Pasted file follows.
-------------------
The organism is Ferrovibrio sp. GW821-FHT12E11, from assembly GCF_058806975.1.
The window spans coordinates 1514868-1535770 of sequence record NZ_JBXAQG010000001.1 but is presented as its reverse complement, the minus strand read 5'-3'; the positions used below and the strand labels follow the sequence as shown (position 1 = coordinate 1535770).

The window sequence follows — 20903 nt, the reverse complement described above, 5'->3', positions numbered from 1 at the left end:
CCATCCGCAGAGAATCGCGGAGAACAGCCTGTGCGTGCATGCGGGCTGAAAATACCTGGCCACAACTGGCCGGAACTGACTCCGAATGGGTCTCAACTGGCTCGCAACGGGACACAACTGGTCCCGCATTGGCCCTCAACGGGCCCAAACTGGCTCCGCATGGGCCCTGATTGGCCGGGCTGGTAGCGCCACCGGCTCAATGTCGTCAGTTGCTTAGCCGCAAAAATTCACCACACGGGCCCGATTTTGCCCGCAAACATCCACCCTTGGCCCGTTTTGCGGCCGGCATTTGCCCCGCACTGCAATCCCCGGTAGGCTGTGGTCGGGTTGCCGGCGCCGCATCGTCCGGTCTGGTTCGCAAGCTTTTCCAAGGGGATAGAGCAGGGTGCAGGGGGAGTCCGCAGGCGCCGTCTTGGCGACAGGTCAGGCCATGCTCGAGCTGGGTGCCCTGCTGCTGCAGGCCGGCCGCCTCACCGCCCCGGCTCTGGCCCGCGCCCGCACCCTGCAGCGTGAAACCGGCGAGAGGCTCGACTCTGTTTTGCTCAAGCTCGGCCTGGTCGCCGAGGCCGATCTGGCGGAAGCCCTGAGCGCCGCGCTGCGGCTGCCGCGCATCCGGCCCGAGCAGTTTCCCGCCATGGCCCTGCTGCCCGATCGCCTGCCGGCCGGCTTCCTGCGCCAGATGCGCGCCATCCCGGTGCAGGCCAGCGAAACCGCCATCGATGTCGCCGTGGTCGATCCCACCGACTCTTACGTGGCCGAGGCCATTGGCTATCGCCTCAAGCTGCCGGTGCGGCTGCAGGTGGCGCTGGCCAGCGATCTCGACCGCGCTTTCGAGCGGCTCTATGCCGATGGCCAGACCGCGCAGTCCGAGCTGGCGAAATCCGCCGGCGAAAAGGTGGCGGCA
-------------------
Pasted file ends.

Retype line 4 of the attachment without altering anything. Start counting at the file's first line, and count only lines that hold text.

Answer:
CCATCCGCAGAGAATCGCGGAGAACAGCCTGTGCGTGCATGCGGGCTGAAAATACCTGGCCACAACTGGCCGGAACTGACTCCGAATGGGTCTCAACTGGCTCGCAACGGGACACAACTGGTCCCGCATTGGCCCTCAACGGGCCCAAACTGGCTCCGCATGGGCCCTGATTGGCCGGGCTGGTAGCGCCACCGGCTCAATGTCGTCAGTTGCTTAGCCGCAAAAATTCACCACACGGGCCCGATTTTGCCCGCAAACATCCACCCTTGGCCCGTTTTGCGGCCGGCATTTGCCCCGCACTGCAATCCCCGGTAGGCTGTGGTCGGGTTGCCGGCGCCGCATCGTCCGGTCTGGTTCGCAAGCTTTTCCAAGGGGATAGAGCAGGGTGCAGGGGGAGTCCGCAGGCGCCGTCTTGGCGACAGGTCAGGCCATGCTCGAGCTGGGTGCCCTGCTGCTGCAGGCCGGCCGCCTCACCGCCCCGGCTCTGGCCCGCGCCCGCACCCTGCAGCGTGAAACCGGCGAGAGGCTCGACTCTGTTTTGCTCAAGCTCGGCCTGGTCGCCGAGGCCGATCTGGCGGAAGCCCTGAGCGCCGCGCTGCGGCTGCCGCGCATCCGGCCCGAGCAGTTTCCCGCCATGGCCCTGCTGCCCGATCGCCTGCCGGCCGGCTTCCTGCGCCAGATGCGCGCCATCCCGGTGCAGGCCAGCGAAACCGCCATCGATGTCGCCGTGGTCGATCCCACCGACTCTTACGTGGCCGAGGCCATTGGCTATCGCCTCAAGCTGCCGGTGCGGCTGCAGGTGGCGCTGGCCAGCGATCTCGACCGCGCTTTCGAGCGGCTCTATGCCGATGGCCAGACCGCGCAGTCCGAGCTGGCGAAATCCGCCGGCGAAAAGGTGGCGGCA